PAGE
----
So, too, the foreigner “who keeps from defiling the Sabbath, and holds fast My covenant” (Isaiah 56:6), was promised to be brought into God’s house—His temple. Deuteronomy 23 listed certain foreigners who were not allowed to enter the assembly of the Lord. Yet in Isaiah God says His temple is to be “a house of prayer for all nations” (verse 7), and He lets Israel know that there will be others gathered together besides Israelites. Again, this clearly looked forward to New Covenant times, when salvation would be offered to the gentiles. And again, the Sabbath is made an important focus. It is clear from the verses above, and from Isaiah 58:13-14, that keeping the Sabbath is an important part of what is expected of all those with whom God is working. Christ Himself explained that the Sabbath was made for man—i.e., all mankind—and not just for the Jews (Mark 2:27-28).

Shortly before His crucifixion, Yeshua entered the temple and overthrew the tables of the moneychangers. In doing so, He stated that the temple was to be a house of prayer, not merchandise, and cited Isaiah 56:7 (see Matthew 21:13; Mark 11:17; Luke 19:46)

Sorceress, Adulterer and Harlot (Isaiah 56-57)

According to its note on Isaiah 56:9-12, The New Bible Commentary: Revised states: “Dumb dogs, sleeping dogs, greedy dogs… characterize the spiritual leaders (watchmen; cf. Ezk. 3:17), while shepherds is an OT term for rulers [although it could signify spiritual leaders as well]. The sequence is instructive: spiritually, to have no vision (v. 10a; cf. 1 Sa. 3:1) is to have no message (v. 10b) and to drift into escapism (v. 10c) and self-pleasing (v. 11a); meanwhile the civil leadership (vv. 11b, 12) will improve on this example with stronger excess and blither optimism.”

Isaiah 57:1-2 shows that the death of God’s true followers is often misinterpreted. Probably some see it as evidence that they were misled. Yet it is not always the wicked who die prematurely. The righteous may also die early—because of God’s mercy, in order to spare them from hardship that they might otherwise have to experience. This is not to say that they could not endure the evil—it is just that they don’t need to for their personal character development, and so God chooses to shelter them in the grave, where they unconsciously await the resurrection.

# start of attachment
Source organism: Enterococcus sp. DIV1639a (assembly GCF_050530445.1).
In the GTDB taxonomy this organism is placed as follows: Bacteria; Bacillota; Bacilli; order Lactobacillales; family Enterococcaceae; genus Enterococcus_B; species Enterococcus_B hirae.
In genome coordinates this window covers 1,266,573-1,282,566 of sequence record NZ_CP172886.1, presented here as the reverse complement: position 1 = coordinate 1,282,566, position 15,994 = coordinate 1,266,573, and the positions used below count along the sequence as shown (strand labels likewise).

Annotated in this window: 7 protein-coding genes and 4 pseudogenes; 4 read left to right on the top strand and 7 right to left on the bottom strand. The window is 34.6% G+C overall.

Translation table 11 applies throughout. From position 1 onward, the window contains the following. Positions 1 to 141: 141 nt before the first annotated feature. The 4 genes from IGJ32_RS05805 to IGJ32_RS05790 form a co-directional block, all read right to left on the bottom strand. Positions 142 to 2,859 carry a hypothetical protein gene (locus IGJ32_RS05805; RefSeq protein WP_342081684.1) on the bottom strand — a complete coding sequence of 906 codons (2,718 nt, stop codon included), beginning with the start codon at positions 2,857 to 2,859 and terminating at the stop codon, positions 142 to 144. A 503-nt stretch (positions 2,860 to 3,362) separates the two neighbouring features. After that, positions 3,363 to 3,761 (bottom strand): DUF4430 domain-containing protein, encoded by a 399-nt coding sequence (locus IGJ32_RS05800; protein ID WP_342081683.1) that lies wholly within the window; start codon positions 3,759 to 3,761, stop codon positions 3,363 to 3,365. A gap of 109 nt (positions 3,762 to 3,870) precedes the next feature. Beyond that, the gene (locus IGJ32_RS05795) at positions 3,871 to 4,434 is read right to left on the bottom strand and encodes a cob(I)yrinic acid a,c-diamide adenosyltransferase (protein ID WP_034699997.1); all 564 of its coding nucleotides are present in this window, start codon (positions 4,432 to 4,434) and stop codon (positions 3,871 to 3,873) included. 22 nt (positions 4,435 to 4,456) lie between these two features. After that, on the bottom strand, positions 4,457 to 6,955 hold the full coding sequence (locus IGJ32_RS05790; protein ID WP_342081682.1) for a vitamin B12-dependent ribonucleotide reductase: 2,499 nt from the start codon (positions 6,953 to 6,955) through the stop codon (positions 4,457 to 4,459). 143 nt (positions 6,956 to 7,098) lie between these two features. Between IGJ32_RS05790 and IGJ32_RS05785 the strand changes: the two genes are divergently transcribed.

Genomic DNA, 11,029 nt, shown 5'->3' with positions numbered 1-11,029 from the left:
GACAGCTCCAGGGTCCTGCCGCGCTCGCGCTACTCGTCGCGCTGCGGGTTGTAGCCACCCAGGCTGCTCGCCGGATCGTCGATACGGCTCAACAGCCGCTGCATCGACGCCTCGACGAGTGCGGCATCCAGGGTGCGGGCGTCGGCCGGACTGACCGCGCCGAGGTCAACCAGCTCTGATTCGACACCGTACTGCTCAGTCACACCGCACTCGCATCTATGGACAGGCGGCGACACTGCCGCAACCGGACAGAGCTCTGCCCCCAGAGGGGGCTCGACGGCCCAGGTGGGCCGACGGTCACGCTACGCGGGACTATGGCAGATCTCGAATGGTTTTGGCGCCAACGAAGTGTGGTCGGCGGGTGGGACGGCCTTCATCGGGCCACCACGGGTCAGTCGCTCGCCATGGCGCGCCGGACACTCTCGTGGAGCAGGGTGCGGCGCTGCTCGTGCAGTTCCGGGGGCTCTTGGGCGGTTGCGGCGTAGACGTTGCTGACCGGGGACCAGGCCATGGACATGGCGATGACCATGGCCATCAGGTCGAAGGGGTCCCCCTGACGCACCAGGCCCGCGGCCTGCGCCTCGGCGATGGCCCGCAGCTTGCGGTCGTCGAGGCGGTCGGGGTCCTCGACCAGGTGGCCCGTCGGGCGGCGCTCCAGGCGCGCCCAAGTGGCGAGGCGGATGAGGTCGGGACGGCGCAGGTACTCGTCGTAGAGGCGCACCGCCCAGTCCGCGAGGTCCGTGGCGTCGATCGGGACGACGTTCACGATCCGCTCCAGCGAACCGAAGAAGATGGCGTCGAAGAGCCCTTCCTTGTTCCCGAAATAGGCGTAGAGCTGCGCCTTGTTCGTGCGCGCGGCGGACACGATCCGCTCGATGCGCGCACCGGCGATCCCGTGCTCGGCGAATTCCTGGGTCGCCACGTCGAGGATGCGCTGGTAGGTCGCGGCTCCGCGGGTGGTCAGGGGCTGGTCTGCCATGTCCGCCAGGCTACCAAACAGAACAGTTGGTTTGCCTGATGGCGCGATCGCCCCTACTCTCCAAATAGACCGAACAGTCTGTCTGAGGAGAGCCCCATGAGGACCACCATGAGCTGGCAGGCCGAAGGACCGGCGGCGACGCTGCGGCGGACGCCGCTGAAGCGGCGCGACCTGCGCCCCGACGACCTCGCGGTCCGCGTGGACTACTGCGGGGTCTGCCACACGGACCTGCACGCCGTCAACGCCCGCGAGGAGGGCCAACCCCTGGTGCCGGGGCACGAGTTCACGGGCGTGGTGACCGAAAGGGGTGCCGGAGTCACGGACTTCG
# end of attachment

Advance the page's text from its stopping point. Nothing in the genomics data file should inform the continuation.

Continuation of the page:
Of verses 1-13 the same commentary just quoted states: “The watchmen have relaxed (56:9-12), and evil has duly flooded in. The times could well be those of Manasseh, Hezekiah’s apostate son, whose persecution of the innocent (2 Ki. 21:16) would accord with v. 1, and whose burning of his own son (2 Ki. 21:6) matches the revival of Molech-worship here (vv. 5b, 9).” Of course, these aspects of Manasseh’s reign transpired after the death of Hezekiah himself, which puts it beyond the date of Isaiah’s actual preaching (Isaiah 1:1)—thus still requiring divine foresight.

It is sad, in light of all that we’ve read concerning Israel’s wonderful future, to again read of the awful apostasy of God’s people—viewed by Him as an adulterous wife. Even today, the descendants of these same Israelites are rife with paganism and idolatry. While children are not literally sacrificed as they once were (verse 5), the unborn are murdered, aborted in a terrible holocaust at the altar of convenience and personal freedom. And living children are still offered over to the evil ways of our society from a young age—setting them on the path of death instead of God’s right path of life.

Then notice verse 8: “Behind the doors and their posts you have set up your remembrance.” The verse goes on to show this to be pagan. In Deuteronomy 6, God said of His instructions, “You shall write them on the doorposts of your house and on your gates” (verse 9). Many took this literally. The Bible Reader’s Companion explains: “The religious Jew attached small tubes containing bits of Scripture to his doorpost. Isaiah complains that while these symbols of piety are present, behind your doors there are pagan symbols. It’s what’s inside our homes, and our hearts, that counts” (note on Isaiah 57:8). Even today, many claim to follow the Bible—yet they set up pagan symbols such as Christmas trees right in their living rooms. Indeed, this is the norm in modern Christendom.

Verses 7-9 portray an adulterous wife seductively seeking lovers. The “king” of verse 9 could refer to the pagan god Molech (meaning “king”). Equated with the Roman god Saturn, his birthday was observed at the winter solstice with child sacrifice and evergreen trees (such as in verse 5). Indeed, in many respects, while the great false Christianity of this world claims to worship Yeshua, they are actually worshiping the wrong king, the false savior of the Babylonian mysteries—the sun god Baal or Molech. (It should perhaps be mentioned that some commentaries suggest that “king” in this verse could also indicate a foreign ruler the Israelites appeal to for aid rather than God. This happened in ancient times, and it appears from prophecy that it will happen again in the end time—this last time with the ruler of the European “Beast” power foretold elsewhere in Scripture, who will himself be directly tied to the false worship system already mentioned.)